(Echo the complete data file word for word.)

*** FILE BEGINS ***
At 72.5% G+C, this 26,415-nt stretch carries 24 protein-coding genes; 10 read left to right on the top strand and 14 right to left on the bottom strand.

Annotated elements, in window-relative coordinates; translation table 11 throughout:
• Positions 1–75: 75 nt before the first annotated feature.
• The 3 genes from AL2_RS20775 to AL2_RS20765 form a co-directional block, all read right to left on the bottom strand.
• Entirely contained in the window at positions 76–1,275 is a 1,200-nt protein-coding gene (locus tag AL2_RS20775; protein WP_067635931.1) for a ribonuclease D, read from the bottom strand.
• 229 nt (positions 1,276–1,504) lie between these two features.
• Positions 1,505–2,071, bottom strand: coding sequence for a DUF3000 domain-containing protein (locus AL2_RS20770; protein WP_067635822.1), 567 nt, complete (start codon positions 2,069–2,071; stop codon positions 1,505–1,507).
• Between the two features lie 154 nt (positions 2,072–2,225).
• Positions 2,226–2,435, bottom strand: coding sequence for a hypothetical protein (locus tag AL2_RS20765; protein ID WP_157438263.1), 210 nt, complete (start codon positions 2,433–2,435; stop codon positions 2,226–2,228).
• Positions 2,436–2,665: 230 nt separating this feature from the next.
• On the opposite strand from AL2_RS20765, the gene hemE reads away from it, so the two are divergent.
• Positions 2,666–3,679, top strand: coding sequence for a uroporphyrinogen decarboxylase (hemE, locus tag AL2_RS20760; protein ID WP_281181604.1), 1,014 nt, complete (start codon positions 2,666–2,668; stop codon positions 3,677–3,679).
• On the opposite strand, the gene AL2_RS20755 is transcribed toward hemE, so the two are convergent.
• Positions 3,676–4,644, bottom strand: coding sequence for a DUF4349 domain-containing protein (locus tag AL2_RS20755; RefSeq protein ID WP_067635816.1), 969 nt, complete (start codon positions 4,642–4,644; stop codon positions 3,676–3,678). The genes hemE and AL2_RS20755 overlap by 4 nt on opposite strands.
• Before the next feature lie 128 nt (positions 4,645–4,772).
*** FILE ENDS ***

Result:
At 72.5% G+C, this 26,415-nt stretch carries 24 protein-coding genes; 10 read left to right on the top strand and 14 right to left on the bottom strand.

Annotated elements, in window-relative coordinates; translation table 11 throughout:
• Positions 1–75: 75 nt before the first annotated feature.
• The 3 genes from AL2_RS20775 to AL2_RS20765 form a co-directional block, all read right to left on the bottom strand.
• Entirely contained in the window at positions 76–1,275 is a 1,200-nt protein-coding gene (locus tag AL2_RS20775; protein WP_067635931.1) for a ribonuclease D, read from the bottom strand.
• 229 nt (positions 1,276–1,504) lie between these two features.
• Positions 1,505–2,071, bottom strand: coding sequence for a DUF3000 domain-containing protein (locus AL2_RS20770; protein WP_067635822.1), 567 nt, complete (start codon positions 2,069–2,071; stop codon positions 1,505–1,507).
• Between the two features lie 154 nt (positions 2,072–2,225).
• Positions 2,226–2,435, bottom strand: coding sequence for a hypothetical protein (locus tag AL2_RS20765; protein ID WP_157438263.1), 210 nt, complete (start codon positions 2,433–2,435; stop codon positions 2,226–2,228).
• Positions 2,436–2,665: 230 nt separating this feature from the next.
• On the opposite strand from AL2_RS20765, the gene hemE reads away from it, so the two are divergent.
• Positions 2,666–3,679, top strand: coding sequence for a uroporphyrinogen decarboxylase (hemE, locus tag AL2_RS20760; protein ID WP_281181604.1), 1,014 nt, complete (start codon positions 2,666–2,668; stop codon positions 3,677–3,679).
• On the opposite strand, the gene AL2_RS20755 is transcribed toward hemE, so the two are convergent.
• Positions 3,676–4,644, bottom strand: coding sequence for a DUF4349 domain-containing protein (locus tag AL2_RS20755; RefSeq protein ID WP_067635816.1), 969 nt, complete (start codon positions 4,642–4,644; stop codon positions 3,676–3,678). The genes hemE and AL2_RS20755 overlap by 4 nt on opposite strands.
• Before the next feature lie 128 nt (positions 4,645–4,772).